SJR 12 Proposal to Amend Utah Constitution – Changes to School Funds (Sponsor: Senator Millner) is a constitutional change.  It clarifies that today’s investments return earnings other than just interest and dividends.  It caps any distribution at 4% of the market value of the fund to protect the fund from over distribution.  This bill will be on the ballot next November.  It is important that councils help educate parents, educators, and community members about what the change will accomplish for schools.  It passed the legislature with a unanimous vote.

SB 109 School and Institutional Trust Lands Amendments (Sponsor: Senator Millner) puts in code the distribution policy.  The policy is based on the market value of the fund over three years and adds a component for both student growth and inflation.  If that number is higher than the 4% cap, the distribution for the year would be limited to 4%.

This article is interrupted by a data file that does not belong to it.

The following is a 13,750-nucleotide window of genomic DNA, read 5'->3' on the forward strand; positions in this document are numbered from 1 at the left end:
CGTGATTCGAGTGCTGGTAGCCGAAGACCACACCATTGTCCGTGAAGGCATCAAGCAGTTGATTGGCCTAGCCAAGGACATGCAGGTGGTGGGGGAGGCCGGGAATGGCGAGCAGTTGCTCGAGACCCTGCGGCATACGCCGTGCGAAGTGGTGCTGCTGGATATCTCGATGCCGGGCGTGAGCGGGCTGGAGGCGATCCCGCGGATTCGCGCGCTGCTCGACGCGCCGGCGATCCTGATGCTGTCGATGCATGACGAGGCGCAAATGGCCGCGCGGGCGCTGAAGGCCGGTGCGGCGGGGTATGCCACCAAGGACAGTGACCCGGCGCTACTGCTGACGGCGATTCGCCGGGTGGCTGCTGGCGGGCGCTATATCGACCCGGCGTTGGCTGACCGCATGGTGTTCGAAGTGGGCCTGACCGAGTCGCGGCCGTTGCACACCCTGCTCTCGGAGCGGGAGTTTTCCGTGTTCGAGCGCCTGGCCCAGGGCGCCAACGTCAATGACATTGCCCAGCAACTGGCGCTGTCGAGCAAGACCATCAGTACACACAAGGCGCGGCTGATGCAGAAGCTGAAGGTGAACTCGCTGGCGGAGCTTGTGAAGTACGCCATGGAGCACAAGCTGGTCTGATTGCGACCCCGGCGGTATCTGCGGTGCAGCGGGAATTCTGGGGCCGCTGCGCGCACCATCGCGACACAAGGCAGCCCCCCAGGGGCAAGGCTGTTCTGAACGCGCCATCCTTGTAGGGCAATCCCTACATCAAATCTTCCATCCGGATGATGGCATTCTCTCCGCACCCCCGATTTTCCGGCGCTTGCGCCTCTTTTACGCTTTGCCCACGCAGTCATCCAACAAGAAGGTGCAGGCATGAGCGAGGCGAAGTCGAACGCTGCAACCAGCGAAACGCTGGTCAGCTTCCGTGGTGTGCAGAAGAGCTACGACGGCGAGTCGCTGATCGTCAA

HB 343 School Administration Amendments (Sponsor: Representative Stratton) passed with a unanimous vote.  It doesn’t change anything in current practice.  It clarifies that when school community councils hold elections in the spring, the parent of an incoming student may both run for the council and vote.  It clarifies that professional development plans and reading achievement plans are part of the School Improvement Plans councils review and approve annually.